Check For Pests • Pests love attics because they are full of nice warm insulation for nesting, and they offer easy access to the rest of the house. With gable vents that lead into the attic it is a good idea to install a screen behind them to keep those critters out.
• Even after closing off those entryways, pests can still find a way in. The first place to check for any unwanted guests is under the kitchen cupboards and appliances.
• Each fall, check carbon monoxide detectors and smoke alarms and put in fresh batteries. These are very important detectors to have in a home. A smoke alarm can save lives in a house fire. A carbon monoxide detector can also save lives if a home has oil or gas-burning appliances, like a furnace or water heater.
• Carbon monoxide is an invisible, odorless byproduct of burning oil or natural gas, and it can be deadly. For just a few dollars, a carbon monoxide detector will sound an alarm if the levels get too high.
• Always install carbon monoxide detectors according to manufacturer’s instructions. Generally they should be installed near each potential source of carbon monoxide, and within ear shot of the living and sleeping areas.
• Have your wood-burning fireplace inspected, cleaned and repaired to prevent chimney fires and carbon monoxide poisoning.
New England Fall Events is your best guide for seasonal fun and fall activities
We have state-by-state guides to the best PYO apple picking, pumpkin patches, hayrides, food festivals, harvest celebrations, and events for the fall season. New England Fall Events makes it easy to create new fall traditions and priceless family memories. This is a guide for New Englanders, by New Englanders.
Slow down and savor New England’s fall culture and traditions by celebrating the orchards, farms, small businesses, seasonal attractions, fall festivals, and local food which are the very fabric of our communities.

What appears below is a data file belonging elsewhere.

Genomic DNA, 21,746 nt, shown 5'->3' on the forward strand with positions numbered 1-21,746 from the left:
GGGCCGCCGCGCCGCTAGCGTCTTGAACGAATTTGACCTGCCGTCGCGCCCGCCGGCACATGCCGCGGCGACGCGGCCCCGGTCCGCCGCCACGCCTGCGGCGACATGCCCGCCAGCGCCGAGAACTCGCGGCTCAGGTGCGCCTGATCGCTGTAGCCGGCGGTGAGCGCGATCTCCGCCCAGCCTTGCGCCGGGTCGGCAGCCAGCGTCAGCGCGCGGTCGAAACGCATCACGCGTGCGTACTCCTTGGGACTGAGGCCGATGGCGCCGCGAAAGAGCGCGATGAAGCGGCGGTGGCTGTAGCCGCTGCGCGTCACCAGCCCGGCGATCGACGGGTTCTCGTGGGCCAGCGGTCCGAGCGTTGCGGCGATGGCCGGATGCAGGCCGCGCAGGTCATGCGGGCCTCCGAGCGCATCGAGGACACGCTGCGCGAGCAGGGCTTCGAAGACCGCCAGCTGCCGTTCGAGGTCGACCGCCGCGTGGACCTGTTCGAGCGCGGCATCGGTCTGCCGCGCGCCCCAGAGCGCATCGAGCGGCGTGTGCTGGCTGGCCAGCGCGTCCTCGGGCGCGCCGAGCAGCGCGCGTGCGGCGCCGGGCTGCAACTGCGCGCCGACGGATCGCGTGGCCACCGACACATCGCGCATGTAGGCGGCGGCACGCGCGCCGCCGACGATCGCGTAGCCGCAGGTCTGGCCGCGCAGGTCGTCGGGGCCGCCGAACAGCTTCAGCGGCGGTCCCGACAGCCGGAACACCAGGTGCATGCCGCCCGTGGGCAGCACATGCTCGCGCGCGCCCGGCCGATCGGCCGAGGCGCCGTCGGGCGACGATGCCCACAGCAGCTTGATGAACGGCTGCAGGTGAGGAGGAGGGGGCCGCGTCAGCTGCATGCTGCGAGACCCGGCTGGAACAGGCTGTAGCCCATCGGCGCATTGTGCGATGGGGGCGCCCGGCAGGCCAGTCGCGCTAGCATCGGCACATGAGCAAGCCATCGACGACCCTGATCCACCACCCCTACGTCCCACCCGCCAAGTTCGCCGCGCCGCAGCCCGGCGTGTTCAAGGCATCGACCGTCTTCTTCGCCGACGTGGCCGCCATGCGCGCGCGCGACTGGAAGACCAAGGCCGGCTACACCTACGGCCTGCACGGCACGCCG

Seek out your favorite taco stand and chow down on this Mexican staple. ¡Delicioso!
Fire Prevention Day
Part of Fire Prevention Week, this day commemorates the Great Chicago Fire of 1871 and reminds us to always practice fire safety.
National Chess Day
Did you know? The longest recorded chess game took over 20 hours, consisted of 269 moves, and ended in a draw!
Indigenous Peoples’ Day
Seven states currently celebrate a variation of this day as an alternative to Columbus Day.
Unity Day/National Stop Bullying Fall
Wear orange today to show you’re part of the solution and to unite with others to support anti-bullying efforts.
Have a safe and sweet-filled Halloween!
October is the chosen month to commemorate all different types of food: from sausage and seafood, American cheese, chili, and cookies, to pasta, pork, pretzels, and pizza. Now you have an excuse to indulge in your favorite dishes
It’s also Adopt a Shelter Dog month. Adopt, don’t shop, and provide a needy fur baby with a forever home. You may even enjoy reduced adoption fees this month at your local shelter.
The National Basketball Association (NBA) and the National Hockey League (NHL) both kick off their seasons in October.